glycosides introduction

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chemistry of natural products


  • 1. 1 GLYCOSIDES(ANTHRAQUINONES) Presented by; M Pharm (Pharmaceutical Chemistry) students Gunturu. Aparna Akshintala. Sree Gayatri Thota. Madhu latha Kamre. Sunil Daram. Sekhar University College Of Pharmaceutical Sciences Department Of Pharmaceutical Chemistry Acharya Nagarjuna University Guntur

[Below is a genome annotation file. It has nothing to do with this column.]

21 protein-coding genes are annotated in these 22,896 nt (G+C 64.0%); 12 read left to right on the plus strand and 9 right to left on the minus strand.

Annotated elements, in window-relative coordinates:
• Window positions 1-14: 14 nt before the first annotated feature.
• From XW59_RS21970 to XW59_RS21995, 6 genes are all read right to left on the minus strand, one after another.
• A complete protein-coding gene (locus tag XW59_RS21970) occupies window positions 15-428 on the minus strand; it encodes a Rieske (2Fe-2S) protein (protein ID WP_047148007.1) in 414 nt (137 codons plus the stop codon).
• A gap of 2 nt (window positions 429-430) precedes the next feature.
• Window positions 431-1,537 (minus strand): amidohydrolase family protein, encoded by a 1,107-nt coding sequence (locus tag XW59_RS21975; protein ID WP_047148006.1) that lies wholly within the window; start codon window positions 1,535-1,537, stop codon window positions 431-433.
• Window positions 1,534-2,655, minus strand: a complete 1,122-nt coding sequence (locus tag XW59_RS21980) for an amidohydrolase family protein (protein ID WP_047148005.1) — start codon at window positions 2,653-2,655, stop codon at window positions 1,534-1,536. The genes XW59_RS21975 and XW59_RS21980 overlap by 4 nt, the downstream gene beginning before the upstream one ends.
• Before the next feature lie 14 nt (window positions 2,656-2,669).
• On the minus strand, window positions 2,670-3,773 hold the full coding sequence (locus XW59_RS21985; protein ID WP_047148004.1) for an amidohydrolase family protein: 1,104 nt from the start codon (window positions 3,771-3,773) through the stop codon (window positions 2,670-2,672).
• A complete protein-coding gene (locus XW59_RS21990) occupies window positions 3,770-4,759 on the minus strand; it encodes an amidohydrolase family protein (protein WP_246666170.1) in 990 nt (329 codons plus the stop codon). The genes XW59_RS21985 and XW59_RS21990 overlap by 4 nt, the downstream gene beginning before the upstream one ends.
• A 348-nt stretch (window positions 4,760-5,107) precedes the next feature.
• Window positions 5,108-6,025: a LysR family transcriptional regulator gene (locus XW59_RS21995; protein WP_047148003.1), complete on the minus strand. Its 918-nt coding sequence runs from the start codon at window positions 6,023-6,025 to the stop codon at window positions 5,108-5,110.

2. 2 Glycosides Definition: Organic natural compounds present in a lot of plants and some animals, these compounds upon hydrolysis give one or more sugars (glycone) - form and non sugar (aglycone) or called genin. 3. 3 Glycosides More important in medicine than a lot of drugs. Occur in higher plant tissues in very small amounts Also fungal and bacterial cells (exuded in medium) and animals Formed by a biochemical reaction that makes a water insoluble compound more polar than a water soluble molecule Hence can be removed from an organic system Man forms them in the liver as part of the process of detoxification and they are excreted via urine Mammalian glycosides are simple compounds whereas plant glycosides are much larger and chemically more complex 4. 4 Solubility: Glycosides are water soluble compounds and insoluble in the organic solvents. Glycone part: water soluble, insoluble in the organic solvents. Aglycone part: water insoluble, soluble in the organic solvents. Some glycosides soluble in alcohol. 5. 5 Separation between glycosides parts: Glycosides glycone +aglycone +HCl G + A +salt+H2O (H2O+G) + A (H2O+G) + (chloroform+A) We can separate them by using separating funnel. The best solvent to extract aglycone is Ethyl acetate because: A. Immiscible in water. B. Always presents in the upper layer. Neutralization by Using alkaline Filtration chloroform Hydrolysis +HCLdil 6. 6 Note: Alcohol and acetone are water miscible compounds , so we can't use them as organic solvents for aglycone separation. 7. 7 Physico-chemical properties of glycosides(general) Colorless, solid, amorphous, nonvolatile (flavonoid- yellow, anthraquinone-red or orange). Give positive reaction with Molisch's and Fehling's solution test (after hydrolysis). They are water soluble compounds, insoluble in organic solvents. Most of them have bitter taste. (except: populin, glycyrrhizin, stevioside). 8. 8 Odorless except saponin (glycyrrhizin). when a glycosides has a lot of sugars its solubility in water decrease. Glycosides hydrolyzed by using mineral acids and temperature or by using enzymes such as: a. Emolsin Bitter almond seeds. b. Myrosin or Myrosinase black mustard seeds. c. Rhamnase glycosides containing rhamnose as sugar part. 9. 9 The function or the role of glycosides in the plant organism Converting toxic materials to non or less toxic. Transfer water insoluble substances by using monosaccharide. Source of energy (sugar reservoir). Storing harmful products such as phenol. Regulation for certain functions(growth). Some have beautiful colours(pollenation process). 10. 10 Some glycosides have antibacterial activity, so they protect the plants from bacteria and diseases. Bitter almond Amygdalin bacteria HCNhydrolysis kill Eomlsin enzyme 11. 11 Classification of glycosides 12. 12 Classifications of glycosides according to their therapeutic effects CHF(Congestive Heart Failure)and cardiac muscles stimulators such as: a. Digitalis glycosides: digoxin, digitoxin, gitoxin (Fox glove leaves). b. Ouabain: Strophanthus gratus seeds. c. K-strophanthin -Strophanthus kombe seeds. d. Scillaren A,B which isolated from red and white Squill bulbs. e. Convolloside:Convallaria majalis Lily of the Valley. 13. 13 Laxative group of glycosides: a. Sennoside A,B,C,D (Senna leaves and fruits). b. Cascaroside A,B (Cascara bark). c. Frangulin and glucofrangulin(Frangula bark). d. Aloin and barbaloin (Aloe vera and Aloe barbadensis juice). 14. 14 Local irritant group: a. Sinigrin (Black mustered seeds-Brassica nigra) b. Sinalbin (White mustered seeds-Brasica alba) Analgesics and antipyretics: Salicin Salisylic acid -Willow or Salix bark. Keeping elasticity of blood vessels like: Rutin -Rutoside (Bitter orange peels, Lemon peels) Anti-inflammatory group: a. Aloin for 1)acne 2)peptic ulcer b. Glycyrrhizin hydrolysis 15. 15 Classification of glycosides according to glycone part Glucose -glucoside group like in Sennoside. Rhamnose -Rhamnoside like in frangullin. Digitoxose -Digitoxoside like in digoxin. Glucose and Rhammnose Glucorhamnoside -glucofrangulin. Rhamnose and glucose - Rhamnoglucoside -Rutin. 16. 16 Classification of glycosides on the basis of the linkage between glycone and aglycone part O-glycosides : In these glycosides the sugar part is linked with a oxygen atom of aglycone . S-glycosides : In these glycosides the sugar attached to a Sulfur atom of aglycone ,for example sinigrin. N-glycosides : In these glycosides the sugar linked with Nitrogen atom of (-NH2,-NH-)amino group of aglycone ,for example nucleosides DNA,RNA. C-glycosides : In these glycosides the sugar linked (condensed) directly to Carbon atom of aglycone ,for example aloin. 17. Most of glycoside may be named according to the plant from which they isolated for example: 1. Salicin from salix 2. Cascarosides from cascara 3. Aloin from Aloe vera 4. Sennosides from senna 5. Frangulin from frangula 6. Glycyrrhizin from glycyrrhiza GENERAL EXTRACTION PROCESS OF GLYCOSIDES; Always glycosides founded in the plant with the enzymes which hydrolyzed them. We must damage these enzymes first to extract these glycoside by the following steps: STEP 1. Drying the plants fresh in special oven at 1000c for 30 minutes. STEP 2. Boiling them with organic solvents for 20 minutes STEP 3. Boiling them with acetone 5 minutes 17 18. 18 METHYL GLYCOSIDES Methylglucoside is a monosaccharide derived from glucose. It can be prepared in the laboratory by the acid-catalyzed reaction of glucose with methanol. 19. 19 USES: chemical intermediate in the production of a variety of products including Emollients. Emulsifiers. humectants. moisturizers. thickening agents. plasticizers. Surfactants. varnishes and resins. 20. 20 Preparation of methyl glycoside STEP 1: Methyl glucoside is prepared by the acid-catalyzed reaction of glucose and methanol . In the reaction glucose, methanol and acid catalyst, anhydrous hydratable CaSO4 are required . In the .preparation of methyl glycoside CaSO4 :glucose weight ratio of at least 1:1, maintaining the reaction mixture within the temperature range of about 50 C and 200 C until formation of methyl glucoside ceases. 21. 21 cooling the reaction mixture, neutralizing the acid catalyst with a base capable of forming a salt of neutralization which is insoluble in the reaction mixture . acid catalystC6 H12 O6 +CH3 OHmethylglucoside+H2 O (I) 22. 22 2. Process according to step 1, wherein the CaSO4 is incorporated in the reaction mixture in an amount sufficient to provide a CaSO4:glucose weight ratio from about 1:1 to about 3:1 3. Process according to step 1, wherein the CaSO4 :glucose weight ratio is from about 1:1 to about 2:1 4. Process according to claim 1, wherein the acid catalyst is H2 SO4. 5. Process according to step 4, wherein the base is selected from the group consisting essentially of Ca(OH)2, Mg(OH)2, Ba(OH)2, Sr(OH)2and mixtures there of. 6. Process according to step 1, wherein the reaction is carried out in a closed vessel within the temperature range of about 100 C and 150 C 23. 23 Anthraquinone Glycosides ( Anthraquinone Anthraquinone derivatives 24. 24 Aloe barbadensis Cassia senna Rhamnus purhsianus - Cascara Rheum palmatum. Chinese Rhubarb 25. 25 Introduction to Anthraquinones Historically: Rhubarb, Senna, Aloes and Cascara were all used as purgative drugs. Monocotyledons: Only Liliaceae. Most commonly C-glycoside: barbaloin. Dicotyledons: Rubiaceae, Leguminosae, Polygonaceae, Rhamnaceae, Ericaceae, Euphorbiaceae, Lythraceae, Saxifragaceae, Scrophulariaceae andVerbenacacea. Also in certain fungi and lichen. 26. 26 Reduced derivatives of anthraquinones Oxanthrones, anthranols and anthrones Compounds formed by the union of 2 anthrone molecules Dianthrones Aglycones: Chrysophanol/Chrysophanic acid Rhubarb and Senna. Rhein Rhubarb and Senna Aloe-emodin Rhubarb and Senna Emodin Rhubarb and Cascara 27. 27 Anthraquinones Chemical Properties Anthraquinone derivatives: orange-red compounds Soluble in hot water/dilute alcohol. Identified via Borntragers test Powdered drug macerated with ether Filter Add ammonia/caustic Shake pink, red or violet colour positive for anthraquinone derivatives If the Anthraquinones are reduced (within the herb) or stable (glycosides) test will be negative 28. 28 Anthraquinone Structure 29. 29 Anthranonls andAnthrones Reduced anthraquinone derivatives. Occur either freely (aglycones) or as glycosides. Isomers. Anthrone: Parent structure (pale yellow, non- soluble in alkali, non-fluorescent) Anthronol: brown-yellow, soluble in alkali, strongly fluorescent Anthronol derivatives (e.g. in Aloe have similar properties fluorescence used for identification) 30. 30 Oxanthrones Found in Cascara bark Intermediate products (between anthraquinones and anthranols) When oxidised oxanthrones it form anthraquinones Oxanthrones are detected by Modified BorntragersTest (oxanthrones oxidised using hydrogen peroxide) oxanthrone 31. Dianthrones Derived from 2 anthrone molecules 2 molecules may/not be identical Dianthrones are form easily due to mild oxidation of anthrones It form important aglycones Cassia Rheum 31 32. 32 33. 33 General structure of glycoside Structure-Activity Relationship 34. 34 Glycosylation is essential for activity. Hydroxylation at C-1 and C-8 is essential for activity. Oxidation level at C-9 and C-10 is important: Highest level of oxidation (anthraquinones) have the lowest activity. Oxanthrones are less active than anthrones. Complete reduction of C-9 and C-10 eli